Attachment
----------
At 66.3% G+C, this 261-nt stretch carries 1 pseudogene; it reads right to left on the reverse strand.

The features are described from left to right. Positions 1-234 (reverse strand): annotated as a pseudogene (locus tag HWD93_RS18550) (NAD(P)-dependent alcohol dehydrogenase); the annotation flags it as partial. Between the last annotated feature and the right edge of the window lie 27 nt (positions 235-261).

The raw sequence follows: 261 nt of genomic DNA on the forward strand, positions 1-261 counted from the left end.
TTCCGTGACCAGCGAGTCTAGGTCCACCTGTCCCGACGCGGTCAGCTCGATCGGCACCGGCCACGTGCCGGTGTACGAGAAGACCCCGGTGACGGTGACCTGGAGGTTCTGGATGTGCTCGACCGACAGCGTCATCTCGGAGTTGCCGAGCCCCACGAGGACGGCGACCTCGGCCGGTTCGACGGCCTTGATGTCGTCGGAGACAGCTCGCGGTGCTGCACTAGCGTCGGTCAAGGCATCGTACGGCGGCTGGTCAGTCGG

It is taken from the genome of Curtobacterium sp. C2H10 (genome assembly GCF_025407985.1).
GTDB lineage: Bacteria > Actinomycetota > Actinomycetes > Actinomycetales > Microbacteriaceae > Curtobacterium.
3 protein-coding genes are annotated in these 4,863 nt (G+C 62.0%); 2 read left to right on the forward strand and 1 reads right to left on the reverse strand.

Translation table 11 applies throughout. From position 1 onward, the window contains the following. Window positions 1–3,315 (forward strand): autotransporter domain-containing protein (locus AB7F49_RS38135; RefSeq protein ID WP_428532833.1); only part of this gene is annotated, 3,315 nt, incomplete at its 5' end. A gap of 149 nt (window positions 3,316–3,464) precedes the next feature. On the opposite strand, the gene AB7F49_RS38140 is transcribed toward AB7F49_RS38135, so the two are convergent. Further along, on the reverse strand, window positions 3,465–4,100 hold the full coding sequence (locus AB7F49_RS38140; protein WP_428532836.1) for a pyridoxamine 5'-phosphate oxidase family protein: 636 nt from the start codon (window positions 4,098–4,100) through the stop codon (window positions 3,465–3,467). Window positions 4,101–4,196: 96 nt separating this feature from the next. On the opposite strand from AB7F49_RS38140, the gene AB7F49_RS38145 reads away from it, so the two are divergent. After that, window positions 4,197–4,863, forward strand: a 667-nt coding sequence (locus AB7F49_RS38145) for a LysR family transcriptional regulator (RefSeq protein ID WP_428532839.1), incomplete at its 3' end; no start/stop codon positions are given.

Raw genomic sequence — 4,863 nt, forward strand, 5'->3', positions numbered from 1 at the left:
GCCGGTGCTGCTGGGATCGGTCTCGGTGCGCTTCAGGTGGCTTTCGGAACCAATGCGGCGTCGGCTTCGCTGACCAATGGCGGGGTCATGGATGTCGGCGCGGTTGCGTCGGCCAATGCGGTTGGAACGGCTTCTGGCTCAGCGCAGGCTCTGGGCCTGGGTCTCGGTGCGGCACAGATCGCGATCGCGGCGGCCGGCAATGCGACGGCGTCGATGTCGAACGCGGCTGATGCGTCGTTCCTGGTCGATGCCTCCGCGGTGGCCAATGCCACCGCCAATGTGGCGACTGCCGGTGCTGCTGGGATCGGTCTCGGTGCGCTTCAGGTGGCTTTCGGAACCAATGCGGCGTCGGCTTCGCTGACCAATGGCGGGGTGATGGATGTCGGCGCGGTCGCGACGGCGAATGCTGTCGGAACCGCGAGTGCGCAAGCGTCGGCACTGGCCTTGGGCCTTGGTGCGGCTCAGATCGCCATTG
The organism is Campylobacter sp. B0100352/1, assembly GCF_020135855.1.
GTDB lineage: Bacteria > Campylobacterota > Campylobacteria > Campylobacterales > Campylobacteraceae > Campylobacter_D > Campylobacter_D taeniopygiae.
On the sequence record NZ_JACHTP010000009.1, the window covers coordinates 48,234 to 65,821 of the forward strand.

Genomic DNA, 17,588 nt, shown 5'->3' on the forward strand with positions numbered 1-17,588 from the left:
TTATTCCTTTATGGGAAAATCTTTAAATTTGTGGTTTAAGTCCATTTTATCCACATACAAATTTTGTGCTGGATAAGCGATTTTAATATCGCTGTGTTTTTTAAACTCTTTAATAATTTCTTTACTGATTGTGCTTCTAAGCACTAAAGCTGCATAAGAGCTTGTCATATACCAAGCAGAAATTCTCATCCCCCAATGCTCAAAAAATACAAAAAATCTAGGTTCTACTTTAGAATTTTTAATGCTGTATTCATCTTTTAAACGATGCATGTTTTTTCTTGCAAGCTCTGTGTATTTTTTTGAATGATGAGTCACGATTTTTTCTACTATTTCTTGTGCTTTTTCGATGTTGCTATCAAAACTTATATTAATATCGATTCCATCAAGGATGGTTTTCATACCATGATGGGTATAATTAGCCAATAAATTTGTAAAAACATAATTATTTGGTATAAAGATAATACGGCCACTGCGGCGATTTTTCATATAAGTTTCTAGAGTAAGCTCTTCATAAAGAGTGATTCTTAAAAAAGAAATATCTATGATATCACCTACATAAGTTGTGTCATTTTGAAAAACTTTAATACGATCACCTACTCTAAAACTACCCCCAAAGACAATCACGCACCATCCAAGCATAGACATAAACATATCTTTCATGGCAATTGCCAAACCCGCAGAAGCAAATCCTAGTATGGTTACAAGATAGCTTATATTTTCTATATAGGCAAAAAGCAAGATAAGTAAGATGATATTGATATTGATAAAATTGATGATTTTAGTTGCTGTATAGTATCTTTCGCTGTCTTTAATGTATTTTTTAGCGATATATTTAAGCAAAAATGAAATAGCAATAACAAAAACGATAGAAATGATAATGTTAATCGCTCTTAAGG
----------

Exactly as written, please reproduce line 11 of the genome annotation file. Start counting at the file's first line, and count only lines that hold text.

The organism is Campylobacter sp. B0100352/1, assembly GCF_020135855.1.